In FIG. 2, a secondary etchant 18 is applied by spray nozzles 14 to 16. As would be appreciated by those of skill in the art, the secondary etchant can be applied in the same processing chamber as the primary etchant or can be applied in a separate processing chamber. The secondary etchant 18 functions to remove a portion, preferably a substantial portion of all, of the feet extending laterally out from beneath photoresist 13 such that trace 12A becomes the trace 12B illustrated in FIG. 3. The sides 22, 23 of trace 12B include feet which extend out from beneath layer 13 a much shorter distance D than the feet associated with trace 12A. The thickness S of trace 12B adjacent the underside of layer 13 is less than the thickness T of trace 12A. Typically thickness S is only slightly less than thickness T.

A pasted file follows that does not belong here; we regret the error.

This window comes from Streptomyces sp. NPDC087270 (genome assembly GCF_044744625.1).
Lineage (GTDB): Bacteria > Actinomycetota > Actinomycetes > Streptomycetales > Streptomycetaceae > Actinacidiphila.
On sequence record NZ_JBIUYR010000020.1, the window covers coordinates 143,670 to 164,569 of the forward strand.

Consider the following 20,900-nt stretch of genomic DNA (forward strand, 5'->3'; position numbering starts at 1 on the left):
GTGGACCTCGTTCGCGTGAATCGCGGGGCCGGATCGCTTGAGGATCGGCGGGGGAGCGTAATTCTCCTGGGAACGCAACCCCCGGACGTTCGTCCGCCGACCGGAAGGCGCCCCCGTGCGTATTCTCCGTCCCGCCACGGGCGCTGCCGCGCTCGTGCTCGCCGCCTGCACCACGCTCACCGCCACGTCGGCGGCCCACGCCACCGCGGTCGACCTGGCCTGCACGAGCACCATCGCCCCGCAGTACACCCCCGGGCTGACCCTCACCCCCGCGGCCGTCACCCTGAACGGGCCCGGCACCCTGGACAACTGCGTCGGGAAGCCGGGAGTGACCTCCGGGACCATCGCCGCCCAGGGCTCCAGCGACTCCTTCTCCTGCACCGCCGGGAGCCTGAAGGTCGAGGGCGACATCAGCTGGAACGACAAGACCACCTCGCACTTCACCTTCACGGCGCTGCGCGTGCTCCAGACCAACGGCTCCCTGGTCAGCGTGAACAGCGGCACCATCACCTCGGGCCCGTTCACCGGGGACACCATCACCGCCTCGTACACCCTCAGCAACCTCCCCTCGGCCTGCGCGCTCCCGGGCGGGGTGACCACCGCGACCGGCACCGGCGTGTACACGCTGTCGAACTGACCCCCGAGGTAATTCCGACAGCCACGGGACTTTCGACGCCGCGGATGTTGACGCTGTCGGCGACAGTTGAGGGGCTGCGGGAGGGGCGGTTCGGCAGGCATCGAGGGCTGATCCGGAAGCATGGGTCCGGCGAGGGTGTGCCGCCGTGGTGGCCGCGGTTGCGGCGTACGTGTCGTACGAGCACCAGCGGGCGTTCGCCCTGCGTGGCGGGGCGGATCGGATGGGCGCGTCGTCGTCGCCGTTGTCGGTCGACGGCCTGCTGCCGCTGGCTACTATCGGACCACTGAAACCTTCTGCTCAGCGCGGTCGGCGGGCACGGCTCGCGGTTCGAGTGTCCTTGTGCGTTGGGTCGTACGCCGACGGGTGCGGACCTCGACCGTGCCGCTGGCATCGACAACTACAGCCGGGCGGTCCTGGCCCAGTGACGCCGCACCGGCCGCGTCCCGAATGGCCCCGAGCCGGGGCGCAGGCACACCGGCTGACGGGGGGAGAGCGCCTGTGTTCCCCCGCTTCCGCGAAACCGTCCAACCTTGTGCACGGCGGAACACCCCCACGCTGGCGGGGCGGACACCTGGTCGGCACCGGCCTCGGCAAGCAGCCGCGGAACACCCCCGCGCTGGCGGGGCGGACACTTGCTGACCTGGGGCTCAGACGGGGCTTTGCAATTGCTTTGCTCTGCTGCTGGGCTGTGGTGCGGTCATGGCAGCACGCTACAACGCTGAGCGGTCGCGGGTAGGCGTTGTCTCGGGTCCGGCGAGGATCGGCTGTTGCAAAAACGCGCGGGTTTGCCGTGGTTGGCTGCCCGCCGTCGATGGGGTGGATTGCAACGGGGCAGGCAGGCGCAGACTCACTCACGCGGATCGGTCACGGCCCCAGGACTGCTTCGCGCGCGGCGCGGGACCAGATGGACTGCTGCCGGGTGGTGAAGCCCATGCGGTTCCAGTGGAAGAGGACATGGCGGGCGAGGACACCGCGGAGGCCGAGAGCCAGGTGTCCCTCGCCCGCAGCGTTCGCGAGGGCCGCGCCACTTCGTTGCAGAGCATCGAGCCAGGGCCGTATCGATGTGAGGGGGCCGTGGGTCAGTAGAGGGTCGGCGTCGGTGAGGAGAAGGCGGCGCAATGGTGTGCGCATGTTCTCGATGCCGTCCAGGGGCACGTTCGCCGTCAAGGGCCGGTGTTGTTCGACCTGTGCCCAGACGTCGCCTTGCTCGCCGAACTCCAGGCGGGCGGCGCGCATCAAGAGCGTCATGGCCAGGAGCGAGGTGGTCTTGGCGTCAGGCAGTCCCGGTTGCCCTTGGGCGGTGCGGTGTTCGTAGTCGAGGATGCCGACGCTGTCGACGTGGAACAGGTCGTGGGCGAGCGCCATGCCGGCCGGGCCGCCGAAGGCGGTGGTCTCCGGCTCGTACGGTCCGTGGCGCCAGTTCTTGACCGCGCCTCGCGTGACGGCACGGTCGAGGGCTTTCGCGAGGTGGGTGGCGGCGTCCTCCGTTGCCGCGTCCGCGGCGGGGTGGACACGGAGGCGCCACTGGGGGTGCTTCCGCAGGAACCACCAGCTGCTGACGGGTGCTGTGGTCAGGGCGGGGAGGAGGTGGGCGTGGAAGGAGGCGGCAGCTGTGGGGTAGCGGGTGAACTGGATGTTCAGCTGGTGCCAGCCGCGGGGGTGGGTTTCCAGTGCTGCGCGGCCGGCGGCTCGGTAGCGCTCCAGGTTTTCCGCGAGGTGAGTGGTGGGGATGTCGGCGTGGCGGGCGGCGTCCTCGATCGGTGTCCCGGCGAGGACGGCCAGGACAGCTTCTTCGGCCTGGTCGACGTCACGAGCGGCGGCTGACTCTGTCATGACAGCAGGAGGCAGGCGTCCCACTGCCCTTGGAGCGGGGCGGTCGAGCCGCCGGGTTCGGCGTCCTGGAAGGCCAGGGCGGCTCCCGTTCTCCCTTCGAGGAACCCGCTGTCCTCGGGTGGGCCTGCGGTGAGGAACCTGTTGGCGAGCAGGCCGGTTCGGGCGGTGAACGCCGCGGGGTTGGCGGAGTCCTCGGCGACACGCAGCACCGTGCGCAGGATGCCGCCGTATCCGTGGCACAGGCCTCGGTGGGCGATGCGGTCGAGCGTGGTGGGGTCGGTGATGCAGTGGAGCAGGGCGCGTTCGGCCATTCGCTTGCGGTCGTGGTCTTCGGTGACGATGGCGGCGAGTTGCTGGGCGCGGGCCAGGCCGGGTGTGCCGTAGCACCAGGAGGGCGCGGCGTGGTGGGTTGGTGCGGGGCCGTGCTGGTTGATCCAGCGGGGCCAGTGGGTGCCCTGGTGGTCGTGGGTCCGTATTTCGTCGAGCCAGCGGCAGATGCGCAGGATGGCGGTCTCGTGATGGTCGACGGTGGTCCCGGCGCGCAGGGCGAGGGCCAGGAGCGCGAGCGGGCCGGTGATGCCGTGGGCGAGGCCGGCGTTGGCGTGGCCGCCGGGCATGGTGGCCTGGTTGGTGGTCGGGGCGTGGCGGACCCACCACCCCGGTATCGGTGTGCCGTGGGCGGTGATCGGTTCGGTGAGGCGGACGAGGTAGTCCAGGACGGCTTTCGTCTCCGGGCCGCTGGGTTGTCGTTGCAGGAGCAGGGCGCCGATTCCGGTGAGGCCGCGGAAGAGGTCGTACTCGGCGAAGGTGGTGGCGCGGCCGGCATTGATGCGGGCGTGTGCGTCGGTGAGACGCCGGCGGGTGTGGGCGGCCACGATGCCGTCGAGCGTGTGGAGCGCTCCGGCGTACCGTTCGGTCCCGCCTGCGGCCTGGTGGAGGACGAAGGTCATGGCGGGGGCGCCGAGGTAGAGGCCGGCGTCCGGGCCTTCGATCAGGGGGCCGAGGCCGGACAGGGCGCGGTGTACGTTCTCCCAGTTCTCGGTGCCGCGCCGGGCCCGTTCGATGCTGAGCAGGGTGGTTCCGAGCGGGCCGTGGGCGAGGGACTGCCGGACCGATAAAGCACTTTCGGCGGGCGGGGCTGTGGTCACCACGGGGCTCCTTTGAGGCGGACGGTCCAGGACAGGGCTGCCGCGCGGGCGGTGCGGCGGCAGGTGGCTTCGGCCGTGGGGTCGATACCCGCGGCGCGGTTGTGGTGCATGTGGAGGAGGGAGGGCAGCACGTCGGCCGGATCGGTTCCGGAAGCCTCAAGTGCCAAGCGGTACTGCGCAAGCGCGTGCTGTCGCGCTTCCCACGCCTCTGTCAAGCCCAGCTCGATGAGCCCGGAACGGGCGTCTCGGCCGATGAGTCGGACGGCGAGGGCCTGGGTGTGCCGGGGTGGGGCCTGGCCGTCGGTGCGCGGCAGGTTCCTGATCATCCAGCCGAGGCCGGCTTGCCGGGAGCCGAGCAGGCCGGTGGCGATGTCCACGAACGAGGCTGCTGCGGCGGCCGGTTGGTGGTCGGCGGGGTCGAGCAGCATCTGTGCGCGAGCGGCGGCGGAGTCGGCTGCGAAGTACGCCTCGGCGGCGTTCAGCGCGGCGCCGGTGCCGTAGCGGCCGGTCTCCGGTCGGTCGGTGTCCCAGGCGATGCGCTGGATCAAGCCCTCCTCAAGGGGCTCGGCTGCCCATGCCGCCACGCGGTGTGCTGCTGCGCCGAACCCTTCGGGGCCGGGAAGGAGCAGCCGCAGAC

As can be seen in FIG. 2, after etchant 18 is applied, the amount or thickness of material which etchant 18 has removed from side 20 near the bottom of trace side 20 is greater than the amount removed from side 20 near layer 13. This is believed to be the case because, edge 25 at least initially shields the portion of side 20 near layer 13 from spray 18 and because etchant 18 has, in a sense, two "surfaces" to act on when attacking the foot of side 20. The etchant 18 attacks the outermost distal end or edge 28 of the foot of side 20 and also attacks the portion of the arcuate surface of side 20 which extends down over the top of the foot. One approach to maximizing the degradation by etchant 18 of the feet on trace 12A and to minimizing the degradation by etchant 18 of the portion of a side 20 near layer 13 is to mist on a quantity of etchant which does not completely immerse trace 12B but which does immerse the feet of trace 12A. Since in practice this may be difficult to accomplish, it is an acceptable and common practice of the invention eventually to apply a spray which completely immerses trace 12A in etchant 18. The amount of material removed from sides 20 and 21 when the secondary etchant is applied is, for purposed of clarity, exaggerated in FIGS. 2 and 3.